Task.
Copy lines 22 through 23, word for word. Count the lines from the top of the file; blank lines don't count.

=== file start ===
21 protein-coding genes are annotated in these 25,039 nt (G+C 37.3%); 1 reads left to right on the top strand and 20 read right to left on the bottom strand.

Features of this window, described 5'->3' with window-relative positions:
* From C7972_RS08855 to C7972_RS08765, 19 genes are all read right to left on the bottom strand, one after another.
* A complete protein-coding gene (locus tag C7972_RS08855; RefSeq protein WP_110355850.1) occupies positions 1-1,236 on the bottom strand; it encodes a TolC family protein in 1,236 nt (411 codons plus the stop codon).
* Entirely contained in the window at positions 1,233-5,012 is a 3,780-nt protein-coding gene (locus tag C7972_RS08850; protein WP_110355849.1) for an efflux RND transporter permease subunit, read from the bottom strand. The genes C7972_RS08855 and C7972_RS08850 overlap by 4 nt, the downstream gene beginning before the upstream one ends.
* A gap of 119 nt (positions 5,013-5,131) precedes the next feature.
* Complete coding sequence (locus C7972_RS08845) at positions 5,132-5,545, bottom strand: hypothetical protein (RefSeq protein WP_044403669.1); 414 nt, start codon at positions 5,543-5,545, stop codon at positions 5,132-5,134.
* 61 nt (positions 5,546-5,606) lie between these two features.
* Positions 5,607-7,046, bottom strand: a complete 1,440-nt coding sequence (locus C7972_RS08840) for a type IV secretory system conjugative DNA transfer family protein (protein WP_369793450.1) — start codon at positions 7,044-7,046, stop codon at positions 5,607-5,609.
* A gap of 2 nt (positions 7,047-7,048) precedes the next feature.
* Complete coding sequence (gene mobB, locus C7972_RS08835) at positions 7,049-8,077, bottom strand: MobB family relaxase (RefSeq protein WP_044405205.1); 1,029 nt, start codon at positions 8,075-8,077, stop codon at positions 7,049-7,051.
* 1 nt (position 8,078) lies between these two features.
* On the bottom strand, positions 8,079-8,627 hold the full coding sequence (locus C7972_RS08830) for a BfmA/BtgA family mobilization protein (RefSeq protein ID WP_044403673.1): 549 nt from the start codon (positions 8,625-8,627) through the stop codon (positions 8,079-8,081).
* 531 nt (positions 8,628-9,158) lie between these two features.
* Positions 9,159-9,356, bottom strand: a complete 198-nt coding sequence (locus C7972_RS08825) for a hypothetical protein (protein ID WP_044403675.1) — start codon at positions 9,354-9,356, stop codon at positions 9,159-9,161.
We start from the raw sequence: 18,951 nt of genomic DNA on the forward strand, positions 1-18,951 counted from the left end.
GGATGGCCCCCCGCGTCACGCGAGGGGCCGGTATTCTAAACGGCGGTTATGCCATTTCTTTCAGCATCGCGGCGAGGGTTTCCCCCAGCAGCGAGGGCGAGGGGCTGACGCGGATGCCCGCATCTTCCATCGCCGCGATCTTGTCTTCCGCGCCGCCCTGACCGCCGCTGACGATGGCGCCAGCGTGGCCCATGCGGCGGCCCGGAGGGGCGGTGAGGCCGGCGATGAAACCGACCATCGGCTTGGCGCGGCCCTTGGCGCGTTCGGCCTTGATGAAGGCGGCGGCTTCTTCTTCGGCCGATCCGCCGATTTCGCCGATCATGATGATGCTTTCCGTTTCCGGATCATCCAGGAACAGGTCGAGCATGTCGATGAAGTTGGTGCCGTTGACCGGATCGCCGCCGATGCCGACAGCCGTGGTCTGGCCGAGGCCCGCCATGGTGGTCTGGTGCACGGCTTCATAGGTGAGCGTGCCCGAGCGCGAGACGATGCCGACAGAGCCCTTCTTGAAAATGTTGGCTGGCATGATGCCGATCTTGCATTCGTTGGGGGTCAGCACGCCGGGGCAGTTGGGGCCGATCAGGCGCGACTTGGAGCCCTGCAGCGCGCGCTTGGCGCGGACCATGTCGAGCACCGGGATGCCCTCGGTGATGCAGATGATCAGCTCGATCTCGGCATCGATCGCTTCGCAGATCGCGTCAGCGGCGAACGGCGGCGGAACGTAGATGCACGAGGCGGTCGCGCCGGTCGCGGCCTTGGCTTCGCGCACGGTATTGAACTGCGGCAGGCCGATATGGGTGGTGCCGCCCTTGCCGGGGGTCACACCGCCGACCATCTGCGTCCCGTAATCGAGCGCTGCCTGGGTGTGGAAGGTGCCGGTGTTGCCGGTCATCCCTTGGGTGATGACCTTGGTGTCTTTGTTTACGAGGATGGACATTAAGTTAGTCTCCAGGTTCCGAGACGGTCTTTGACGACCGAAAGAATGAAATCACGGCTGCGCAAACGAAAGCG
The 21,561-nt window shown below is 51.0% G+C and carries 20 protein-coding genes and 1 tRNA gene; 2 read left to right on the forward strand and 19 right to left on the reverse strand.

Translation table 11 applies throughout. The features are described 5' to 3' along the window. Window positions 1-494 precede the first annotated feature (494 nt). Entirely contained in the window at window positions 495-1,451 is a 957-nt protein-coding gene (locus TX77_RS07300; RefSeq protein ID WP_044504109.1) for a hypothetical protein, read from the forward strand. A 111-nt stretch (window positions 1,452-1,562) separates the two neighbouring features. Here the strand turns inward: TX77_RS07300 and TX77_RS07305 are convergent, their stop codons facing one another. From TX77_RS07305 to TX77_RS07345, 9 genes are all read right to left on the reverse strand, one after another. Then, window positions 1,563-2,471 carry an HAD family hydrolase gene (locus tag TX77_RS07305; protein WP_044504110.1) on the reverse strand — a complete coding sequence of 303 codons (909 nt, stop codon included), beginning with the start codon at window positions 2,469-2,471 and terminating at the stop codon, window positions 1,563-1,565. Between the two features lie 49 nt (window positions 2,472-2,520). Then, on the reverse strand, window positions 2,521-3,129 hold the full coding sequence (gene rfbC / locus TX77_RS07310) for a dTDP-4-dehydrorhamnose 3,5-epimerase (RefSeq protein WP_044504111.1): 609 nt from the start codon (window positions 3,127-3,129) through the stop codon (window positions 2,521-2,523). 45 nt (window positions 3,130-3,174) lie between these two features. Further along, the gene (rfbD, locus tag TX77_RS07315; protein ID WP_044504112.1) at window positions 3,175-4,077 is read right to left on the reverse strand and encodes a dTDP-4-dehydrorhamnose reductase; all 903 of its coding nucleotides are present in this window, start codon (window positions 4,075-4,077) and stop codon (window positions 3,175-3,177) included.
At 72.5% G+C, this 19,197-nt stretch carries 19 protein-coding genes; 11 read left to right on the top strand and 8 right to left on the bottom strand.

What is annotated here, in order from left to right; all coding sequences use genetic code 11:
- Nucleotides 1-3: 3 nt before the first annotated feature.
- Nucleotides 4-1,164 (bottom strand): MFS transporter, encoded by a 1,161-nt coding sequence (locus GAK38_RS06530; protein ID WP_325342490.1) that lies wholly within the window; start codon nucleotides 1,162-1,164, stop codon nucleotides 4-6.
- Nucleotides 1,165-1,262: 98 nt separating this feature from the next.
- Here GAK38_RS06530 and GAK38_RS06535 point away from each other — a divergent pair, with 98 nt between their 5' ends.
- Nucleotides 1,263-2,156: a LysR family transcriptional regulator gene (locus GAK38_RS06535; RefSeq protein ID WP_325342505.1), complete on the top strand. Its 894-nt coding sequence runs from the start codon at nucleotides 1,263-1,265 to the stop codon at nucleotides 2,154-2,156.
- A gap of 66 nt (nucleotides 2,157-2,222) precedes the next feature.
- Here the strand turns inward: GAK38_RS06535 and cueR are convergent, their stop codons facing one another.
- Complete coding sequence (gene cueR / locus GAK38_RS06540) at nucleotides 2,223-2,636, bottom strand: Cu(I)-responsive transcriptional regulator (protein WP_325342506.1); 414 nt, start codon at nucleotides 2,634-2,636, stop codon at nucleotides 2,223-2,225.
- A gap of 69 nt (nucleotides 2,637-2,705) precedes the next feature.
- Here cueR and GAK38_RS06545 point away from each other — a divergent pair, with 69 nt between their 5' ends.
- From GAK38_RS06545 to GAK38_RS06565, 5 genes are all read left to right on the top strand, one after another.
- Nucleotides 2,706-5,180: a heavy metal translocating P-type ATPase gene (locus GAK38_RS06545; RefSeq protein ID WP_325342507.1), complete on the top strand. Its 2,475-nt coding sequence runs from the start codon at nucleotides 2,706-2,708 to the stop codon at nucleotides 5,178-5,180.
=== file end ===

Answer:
- Nucleotides 1-3: 3 nt before the first annotated feature.
- Nucleotides 4-1,164 (bottom strand): MFS transporter, encoded by a 1,161-nt coding sequence (locus GAK38_RS06530; protein ID WP_325342490.1) that lies wholly within the window; start codon nucleotides 1,162-1,164, stop codon nucleotides 4-6.